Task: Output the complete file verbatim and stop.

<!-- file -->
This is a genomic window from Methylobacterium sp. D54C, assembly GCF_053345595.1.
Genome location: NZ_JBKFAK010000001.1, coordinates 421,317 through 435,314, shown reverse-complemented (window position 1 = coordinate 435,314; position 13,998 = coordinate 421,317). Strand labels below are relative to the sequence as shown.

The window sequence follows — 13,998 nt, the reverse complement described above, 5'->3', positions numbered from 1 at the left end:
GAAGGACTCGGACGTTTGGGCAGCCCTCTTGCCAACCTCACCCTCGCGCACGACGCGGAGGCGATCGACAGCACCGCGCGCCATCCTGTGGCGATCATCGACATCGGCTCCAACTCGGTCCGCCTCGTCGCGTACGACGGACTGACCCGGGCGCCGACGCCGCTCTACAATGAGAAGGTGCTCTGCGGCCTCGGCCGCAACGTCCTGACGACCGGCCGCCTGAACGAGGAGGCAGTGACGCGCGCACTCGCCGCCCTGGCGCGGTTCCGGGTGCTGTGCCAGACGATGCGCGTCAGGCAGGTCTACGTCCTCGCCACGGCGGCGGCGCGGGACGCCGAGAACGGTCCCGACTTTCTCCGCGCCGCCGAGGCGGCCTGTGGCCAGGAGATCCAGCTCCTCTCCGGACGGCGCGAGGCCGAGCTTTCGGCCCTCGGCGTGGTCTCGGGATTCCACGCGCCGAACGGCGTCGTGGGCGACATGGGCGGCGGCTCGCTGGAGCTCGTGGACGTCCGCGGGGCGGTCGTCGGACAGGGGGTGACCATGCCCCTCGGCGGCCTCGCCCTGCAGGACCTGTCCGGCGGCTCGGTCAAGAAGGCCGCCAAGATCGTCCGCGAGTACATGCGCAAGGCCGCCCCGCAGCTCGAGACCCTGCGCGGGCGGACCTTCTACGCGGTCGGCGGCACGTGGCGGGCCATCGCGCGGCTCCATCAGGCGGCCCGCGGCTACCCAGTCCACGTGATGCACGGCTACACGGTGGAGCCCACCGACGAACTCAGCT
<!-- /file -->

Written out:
This is a genomic window from Methylobacterium sp. D54C, assembly GCF_053345595.1.
Genome location: NZ_JBKFAK010000001.1, coordinates 421,317 through 435,314, shown reverse-complemented (window position 1 = coordinate 435,314; position 13,998 = coordinate 421,317). Strand labels below are relative to the sequence as shown.

The window sequence follows — 13,998 nt, the reverse complement described above, 5'->3', positions numbered from 1 at the left end:
GAAGGACTCGGACGTTTGGGCAGCCCTCTTGCCAACCTCACCCTCGCGCACGACGCGGAGGCGATCGACAGCACCGCGCGCCATCCTGTGGCGATCATCGACATCGGCTCCAACTCGGTCCGCCTCGTCGCGTACGACGGACTGACCCGGGCGCCGACGCCGCTCTACAATGAGAAGGTGCTCTGCGGCCTCGGCCGCAACGTCCTGACGACCGGCCGCCTGAACGAGGAGGCAGTGACGCGCGCACTCGCCGCCCTGGCGCGGTTCCGGGTGCTGTGCCAGACGATGCGCGTCAGGCAGGTCTACGTCCTCGCCACGGCGGCGGCGCGGGACGCCGAGAACGGTCCCGACTTTCTCCGCGCCGCCGAGGCGGCCTGTGGCCAGGAGATCCAGCTCCTCTCCGGACGGCGCGAGGCCGAGCTTTCGGCCCTCGGCGTGGTCTCGGGATTCCACGCGCCGAACGGCGTCGTGGGCGACATGGGCGGCGGCTCGCTGGAGCTCGTGGACGTCCGCGGGGCGGTCGTCGGACAGGGGGTGACCATGCCCCTCGGCGGCCTCGCCCTGCAGGACCTGTCCGGCGGCTCGGTCAAGAAGGCCGCCAAGATCGTCCGCGAGTACATGCGCAAGGCCGCCCCGCAGCTCGAGACCCTGCGCGGGCGGACCTTCTACGCGGTCGGCGGCACGTGGCGGGCCATCGCGCGGCTCCATCAGGCGGCCCGCGGCTACCCAGTCCACGTGATGCACGGCTACACGGTGGAGCCCACCGACGAACTCAGCT